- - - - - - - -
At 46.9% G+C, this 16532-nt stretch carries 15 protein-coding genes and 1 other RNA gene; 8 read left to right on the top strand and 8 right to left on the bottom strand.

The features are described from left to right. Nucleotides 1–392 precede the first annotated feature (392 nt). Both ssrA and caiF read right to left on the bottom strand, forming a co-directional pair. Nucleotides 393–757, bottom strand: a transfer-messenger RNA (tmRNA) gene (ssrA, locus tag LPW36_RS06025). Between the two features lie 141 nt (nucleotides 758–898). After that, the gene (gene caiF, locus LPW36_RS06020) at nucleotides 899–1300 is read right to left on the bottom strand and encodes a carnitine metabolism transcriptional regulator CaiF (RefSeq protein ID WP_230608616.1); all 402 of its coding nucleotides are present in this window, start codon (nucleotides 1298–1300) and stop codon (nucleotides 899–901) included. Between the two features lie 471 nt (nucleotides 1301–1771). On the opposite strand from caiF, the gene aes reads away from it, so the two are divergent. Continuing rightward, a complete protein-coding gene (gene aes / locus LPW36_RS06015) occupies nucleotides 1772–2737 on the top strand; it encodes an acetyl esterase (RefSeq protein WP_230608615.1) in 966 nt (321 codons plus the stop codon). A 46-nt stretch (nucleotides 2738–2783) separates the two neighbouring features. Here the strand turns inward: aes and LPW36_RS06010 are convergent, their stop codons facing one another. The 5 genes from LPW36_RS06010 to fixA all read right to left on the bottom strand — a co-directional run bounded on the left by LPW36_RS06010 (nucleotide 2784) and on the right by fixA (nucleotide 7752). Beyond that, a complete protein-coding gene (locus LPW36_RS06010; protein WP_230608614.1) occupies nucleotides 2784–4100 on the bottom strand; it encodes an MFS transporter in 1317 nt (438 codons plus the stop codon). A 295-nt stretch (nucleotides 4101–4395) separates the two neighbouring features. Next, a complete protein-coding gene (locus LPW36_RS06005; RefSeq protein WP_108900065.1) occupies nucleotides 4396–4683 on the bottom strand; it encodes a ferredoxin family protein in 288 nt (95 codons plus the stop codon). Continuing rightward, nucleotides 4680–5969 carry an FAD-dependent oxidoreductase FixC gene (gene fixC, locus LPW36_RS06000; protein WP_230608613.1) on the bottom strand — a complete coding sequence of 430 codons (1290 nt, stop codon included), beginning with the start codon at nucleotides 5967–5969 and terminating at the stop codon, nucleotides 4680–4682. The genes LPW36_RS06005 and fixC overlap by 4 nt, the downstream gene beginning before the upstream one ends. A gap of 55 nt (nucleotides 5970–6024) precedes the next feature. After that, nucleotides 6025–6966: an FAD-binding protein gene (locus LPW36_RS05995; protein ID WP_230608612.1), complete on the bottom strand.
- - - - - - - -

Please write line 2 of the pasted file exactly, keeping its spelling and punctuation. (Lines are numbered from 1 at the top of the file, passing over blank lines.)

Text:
The features are described from left to right. Nucleotides 1–392 precede the first annotated feature (392 nt). Both ssrA and caiF read right to left on the bottom strand, forming a co-directional pair. Nucleotides 393–757, bottom strand: a transfer-messenger RNA (tmRNA) gene (ssrA, locus tag LPW36_RS06025). Between the two features lie 141 nt (nucleotides 758–898). After that, the gene (gene caiF, locus LPW36_RS06020) at nucleotides 899–1300 is read right to left on the bottom strand and encodes a carnitine metabolism transcriptional regulator CaiF (RefSeq protein ID WP_230608616.1); all 402 of its coding nucleotides are present in this window, start codon (nucleotides 1298–1300) and stop codon (nucleotides 899–901) included. Between the two features lie 471 nt (nucleotides 1301–1771). On the opposite strand from caiF, the gene aes reads away from it, so the two are divergent. Continuing rightward, a complete protein-coding gene (gene aes / locus LPW36_RS06015) occupies nucleotides 1772–2737 on the top strand; it encodes an acetyl esterase (RefSeq protein WP_230608615.1) in 966 nt (321 codons plus the stop codon). A 46-nt stretch (nucleotides 2738–2783) separates the two neighbouring features. Here the strand turns inward: aes and LPW36_RS06010 are convergent, their stop codons facing one another. The 5 genes from LPW36_RS06010 to fixA all read right to left on the bottom strand — a co-directional run bounded on the left by LPW36_RS06010 (nucleotide 2784) and on the right by fixA (nucleotide 7752). Beyond that, a complete protein-coding gene (locus LPW36_RS06010; protein WP_230608614.1) occupies nucleotides 2784–4100 on the bottom strand; it encodes an MFS transporter in 1317 nt (438 codons plus the stop codon). A 295-nt stretch (nucleotides 4101–4395) separates the two neighbouring features. Next, a complete protein-coding gene (locus LPW36_RS06005; RefSeq protein WP_108900065.1) occupies nucleotides 4396–4683 on the bottom strand; it encodes a ferredoxin family protein in 288 nt (95 codons plus the stop codon). Continuing rightward, nucleotides 4680–5969 carry an FAD-dependent oxidoreductase FixC gene (gene fixC, locus LPW36_RS06000; protein WP_230608613.1) on the bottom strand — a complete coding sequence of 430 codons (1290 nt, stop codon included), beginning with the start codon at nucleotides 5967–5969 and terminating at the stop codon, nucleotides 4680–4682. The genes LPW36_RS06005 and fixC overlap by 4 nt, the downstream gene beginning before the upstream one ends. A gap of 55 nt (nucleotides 5970–6024) precedes the next feature. After that, nucleotides 6025–6966: an FAD-binding protein gene (locus LPW36_RS05995; protein ID WP_230608612.1), complete on the bottom strand.